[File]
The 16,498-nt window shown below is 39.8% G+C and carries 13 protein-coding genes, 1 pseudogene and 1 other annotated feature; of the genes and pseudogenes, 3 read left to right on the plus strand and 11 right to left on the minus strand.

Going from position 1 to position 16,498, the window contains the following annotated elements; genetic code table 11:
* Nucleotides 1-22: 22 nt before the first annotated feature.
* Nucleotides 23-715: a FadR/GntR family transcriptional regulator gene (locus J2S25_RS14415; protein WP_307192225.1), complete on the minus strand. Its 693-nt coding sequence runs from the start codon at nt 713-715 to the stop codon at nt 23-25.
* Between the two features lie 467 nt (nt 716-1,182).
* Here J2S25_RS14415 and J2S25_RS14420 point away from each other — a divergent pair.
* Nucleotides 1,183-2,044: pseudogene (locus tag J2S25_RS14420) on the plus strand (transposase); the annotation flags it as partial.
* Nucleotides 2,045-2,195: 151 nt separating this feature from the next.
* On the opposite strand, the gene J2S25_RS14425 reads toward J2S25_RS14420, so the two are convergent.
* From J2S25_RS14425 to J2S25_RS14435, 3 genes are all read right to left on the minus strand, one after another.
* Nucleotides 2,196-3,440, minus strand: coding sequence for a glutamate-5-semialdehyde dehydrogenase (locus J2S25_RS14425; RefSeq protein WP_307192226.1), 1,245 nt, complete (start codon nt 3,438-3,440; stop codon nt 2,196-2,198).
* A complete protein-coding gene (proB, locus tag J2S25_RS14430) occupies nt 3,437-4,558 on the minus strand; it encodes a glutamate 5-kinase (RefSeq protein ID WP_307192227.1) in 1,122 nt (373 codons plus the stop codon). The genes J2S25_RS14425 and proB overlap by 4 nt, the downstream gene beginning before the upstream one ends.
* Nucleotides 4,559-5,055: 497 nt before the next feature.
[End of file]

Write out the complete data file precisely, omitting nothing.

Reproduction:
The 16,498-nt window shown below is 39.8% G+C and carries 13 protein-coding genes, 1 pseudogene and 1 other annotated feature; of the genes and pseudogenes, 3 read left to right on the plus strand and 11 right to left on the minus strand.

Going from position 1 to position 16,498, the window contains the following annotated elements; genetic code table 11:
* Nucleotides 1-22: 22 nt before the first annotated feature.
* Nucleotides 23-715: a FadR/GntR family transcriptional regulator gene (locus J2S25_RS14415; protein WP_307192225.1), complete on the minus strand. Its 693-nt coding sequence runs from the start codon at nt 713-715 to the stop codon at nt 23-25.
* Between the two features lie 467 nt (nt 716-1,182).
* Here J2S25_RS14415 and J2S25_RS14420 point away from each other — a divergent pair.
* Nucleotides 1,183-2,044: pseudogene (locus tag J2S25_RS14420) on the plus strand (transposase); the annotation flags it as partial.
* Nucleotides 2,045-2,195: 151 nt separating this feature from the next.
* On the opposite strand, the gene J2S25_RS14425 reads toward J2S25_RS14420, so the two are convergent.
* From J2S25_RS14425 to J2S25_RS14435, 3 genes are all read right to left on the minus strand, one after another.
* Nucleotides 2,196-3,440, minus strand: coding sequence for a glutamate-5-semialdehyde dehydrogenase (locus J2S25_RS14425; RefSeq protein WP_307192226.1), 1,245 nt, complete (start codon nt 3,438-3,440; stop codon nt 2,196-2,198).
* A complete protein-coding gene (proB, locus tag J2S25_RS14430) occupies nt 3,437-4,558 on the minus strand; it encodes a glutamate 5-kinase (RefSeq protein ID WP_307192227.1) in 1,122 nt (373 codons plus the stop codon). The genes J2S25_RS14425 and proB overlap by 4 nt, the downstream gene beginning before the upstream one ends.
* Nucleotides 4,559-5,055: 497 nt before the next feature.